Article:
Halimi's Murderer Gets Life

Family and attorneys for the Halimis criticized the lighter sentences given to main culprit Youssef Fofana's many accomplices.

David Lev,

Ilan Halimi
Ilan Halimi
Israel News Photo: Wikipedia

A French court late Friday handed down sentences for 27 defendants who participated in the 2006 kidnap, torture and murder of Ilan Halimi in Paris. Halimi, who was held captive by kidnappers and tortured for over a month in January 2006, was found in a Paris park near death in February. In 2007, he was reburied in Israel.

The leader of the gang that sadistically murdered the 23 year old Halimi, Youssouf Fofana, was sentenced to life in prison. However, under French law, he will be eligible for parole in 22 years. Fofana's chief accomplices in the crime, Samir Ait Abdelmalek and Jean-Christophe Soumbou, were given sentences of 15 and 18 years respectively. A third defendant, who was a minor at the time, received a 15 year sentence. A girl who was used to lure Halimi to an apartment in a poor suburb of Paris where he was abducted was sentenced to nine years. Two people were acquitted, while the rest of the group, which called itself the "Gang of Barbarians," received sentences of between six months and several years. Among those receiving light sentences were the many teenagers who guarded and tortured Ilan, the caretaker of the building where Ilan was held captive and the father of one of the teen defendants who told his son not to cooperate with police.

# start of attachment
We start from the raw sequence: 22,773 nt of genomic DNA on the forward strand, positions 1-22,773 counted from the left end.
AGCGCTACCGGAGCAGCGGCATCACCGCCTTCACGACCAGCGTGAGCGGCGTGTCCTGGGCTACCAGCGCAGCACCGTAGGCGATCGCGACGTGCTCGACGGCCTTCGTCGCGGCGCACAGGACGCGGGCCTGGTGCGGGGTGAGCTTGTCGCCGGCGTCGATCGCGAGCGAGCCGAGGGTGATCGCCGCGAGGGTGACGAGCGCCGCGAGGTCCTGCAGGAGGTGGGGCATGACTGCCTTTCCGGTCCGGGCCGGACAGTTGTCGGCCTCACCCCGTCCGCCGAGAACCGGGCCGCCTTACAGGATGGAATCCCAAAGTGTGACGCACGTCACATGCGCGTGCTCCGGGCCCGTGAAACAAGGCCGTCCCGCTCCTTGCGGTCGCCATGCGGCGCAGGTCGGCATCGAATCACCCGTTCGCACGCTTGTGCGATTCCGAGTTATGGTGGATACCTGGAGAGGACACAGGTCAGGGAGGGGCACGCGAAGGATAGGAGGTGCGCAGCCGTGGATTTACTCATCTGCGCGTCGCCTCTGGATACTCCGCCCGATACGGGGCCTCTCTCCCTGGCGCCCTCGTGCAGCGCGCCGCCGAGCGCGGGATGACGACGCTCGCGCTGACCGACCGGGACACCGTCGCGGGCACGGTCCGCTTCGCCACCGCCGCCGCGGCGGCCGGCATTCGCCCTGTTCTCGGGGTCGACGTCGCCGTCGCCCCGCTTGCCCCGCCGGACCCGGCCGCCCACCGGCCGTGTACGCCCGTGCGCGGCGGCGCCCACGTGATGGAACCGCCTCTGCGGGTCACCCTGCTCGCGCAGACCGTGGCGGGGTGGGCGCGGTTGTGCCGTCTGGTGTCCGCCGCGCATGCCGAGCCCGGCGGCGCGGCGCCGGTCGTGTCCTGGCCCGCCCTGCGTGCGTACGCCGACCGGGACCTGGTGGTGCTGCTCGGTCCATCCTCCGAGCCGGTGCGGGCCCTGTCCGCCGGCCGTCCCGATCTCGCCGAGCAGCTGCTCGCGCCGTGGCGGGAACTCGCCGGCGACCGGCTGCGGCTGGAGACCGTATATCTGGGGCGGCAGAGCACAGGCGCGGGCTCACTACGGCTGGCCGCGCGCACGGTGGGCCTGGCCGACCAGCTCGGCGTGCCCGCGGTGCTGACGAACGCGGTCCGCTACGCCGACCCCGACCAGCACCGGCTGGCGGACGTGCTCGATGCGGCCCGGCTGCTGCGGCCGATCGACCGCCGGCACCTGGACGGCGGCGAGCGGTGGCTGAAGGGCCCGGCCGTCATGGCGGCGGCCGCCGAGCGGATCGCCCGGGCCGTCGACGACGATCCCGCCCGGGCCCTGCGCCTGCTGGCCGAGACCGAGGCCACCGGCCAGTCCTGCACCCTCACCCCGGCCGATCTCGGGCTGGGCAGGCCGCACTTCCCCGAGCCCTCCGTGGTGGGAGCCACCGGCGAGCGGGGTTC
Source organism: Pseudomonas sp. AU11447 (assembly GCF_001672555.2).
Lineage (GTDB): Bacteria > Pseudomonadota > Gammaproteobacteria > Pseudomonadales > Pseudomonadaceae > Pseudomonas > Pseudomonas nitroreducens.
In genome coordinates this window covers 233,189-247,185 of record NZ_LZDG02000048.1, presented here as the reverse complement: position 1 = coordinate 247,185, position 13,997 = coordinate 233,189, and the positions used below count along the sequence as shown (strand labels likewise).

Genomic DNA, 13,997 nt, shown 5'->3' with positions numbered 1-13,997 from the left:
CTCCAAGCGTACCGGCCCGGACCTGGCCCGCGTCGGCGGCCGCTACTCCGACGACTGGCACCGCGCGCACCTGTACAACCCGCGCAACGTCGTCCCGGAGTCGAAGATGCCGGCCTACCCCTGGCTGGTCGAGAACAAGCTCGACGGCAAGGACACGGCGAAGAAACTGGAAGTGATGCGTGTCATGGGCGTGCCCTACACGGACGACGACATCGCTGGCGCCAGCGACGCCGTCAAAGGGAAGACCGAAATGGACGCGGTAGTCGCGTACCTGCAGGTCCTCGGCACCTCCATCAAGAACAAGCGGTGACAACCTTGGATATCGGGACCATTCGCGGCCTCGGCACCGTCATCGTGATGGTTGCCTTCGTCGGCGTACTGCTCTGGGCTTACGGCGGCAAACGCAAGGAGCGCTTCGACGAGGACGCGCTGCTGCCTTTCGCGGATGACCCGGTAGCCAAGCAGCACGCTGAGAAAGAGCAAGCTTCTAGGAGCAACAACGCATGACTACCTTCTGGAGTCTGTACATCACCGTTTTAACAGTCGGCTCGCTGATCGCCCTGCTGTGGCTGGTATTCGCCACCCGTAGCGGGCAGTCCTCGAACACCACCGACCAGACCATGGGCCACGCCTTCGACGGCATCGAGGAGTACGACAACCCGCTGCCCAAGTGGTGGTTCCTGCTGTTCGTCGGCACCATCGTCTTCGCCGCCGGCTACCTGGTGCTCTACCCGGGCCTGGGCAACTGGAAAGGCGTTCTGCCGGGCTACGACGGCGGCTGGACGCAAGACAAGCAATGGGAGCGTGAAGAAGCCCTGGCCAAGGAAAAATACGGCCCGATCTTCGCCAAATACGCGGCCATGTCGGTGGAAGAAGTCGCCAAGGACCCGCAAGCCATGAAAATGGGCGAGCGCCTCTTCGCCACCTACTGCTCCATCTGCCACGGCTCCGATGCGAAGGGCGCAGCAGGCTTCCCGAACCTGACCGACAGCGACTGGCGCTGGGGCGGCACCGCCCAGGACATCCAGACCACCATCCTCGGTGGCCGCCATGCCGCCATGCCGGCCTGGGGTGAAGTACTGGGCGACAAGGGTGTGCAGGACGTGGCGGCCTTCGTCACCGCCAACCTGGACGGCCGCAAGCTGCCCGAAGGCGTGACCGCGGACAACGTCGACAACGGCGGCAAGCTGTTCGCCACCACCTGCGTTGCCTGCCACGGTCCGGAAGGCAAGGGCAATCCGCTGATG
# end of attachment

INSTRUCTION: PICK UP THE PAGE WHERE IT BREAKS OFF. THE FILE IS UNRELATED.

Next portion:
The trial began about two months ago, and was conducted behind closed doors. Fofana, a 28 year old Muslim from the Ivory Coast, admitted to murdering Halimi, and used the trial as an opportunity to insult the Halimi family and make numerous anti-Semitic statements. In one incident, Fofana threatened to have the pictures of jurors taken, implying members of his gang would attack them. In another incident, witnesses in the courtroom said that Fofana and other defendants threw their shoes at the jury, shouting "Allahu Akbar."

Among the admissions Fofana made was that he had attempted six times previously to kidnap a Jewish individual, because "Jews have money," and their close knit families would pay.

The Halimi family, along with many members of the Jewish community, demanded that the trial be held in the open, but the court decided otherwise, saying that most of the defendants were minors when the crime was committed.

Attorneys and members of the Halimi family decried the sentences given to many of the defendants. "I regret the court was particularly indulgent toward those who assisted and aided Youssouf Fofana," said family attorney Francis Szpiner, adding "it was because he was Jewish that Ilan Halimi was killed and tortured. No one can challenge this judicial truth."

Members of the Jewish community have been extremely upset with the way the trial was conducted, and a rally is being planned for early next week outside the Ministry of Justice demanding stiffer sentences for Fofana's accomplices, Paris Jewish community sources said. According to French law, if the Ministry appeals the sentences, the entire group will be put up for a full retrial. However, this is considered unlikely, because the court closely followed the sentencing guidelines spelled out by chief court prosecutor Philippe Bilger, who represented the Ministry at the trial.

According to one community source, there was a heavy police presence around the court when the verdict was announced, out of fear there would be clashes between Jews and Muslims. The verdict was handed down just minutes before Shabbat began late Friday, in an effort to ensure a muted Jewish community response, the source said, adding that "Fofana, the Charles Manson-like Muslim barbarian leader, is quite popular with the Muslim community in France."




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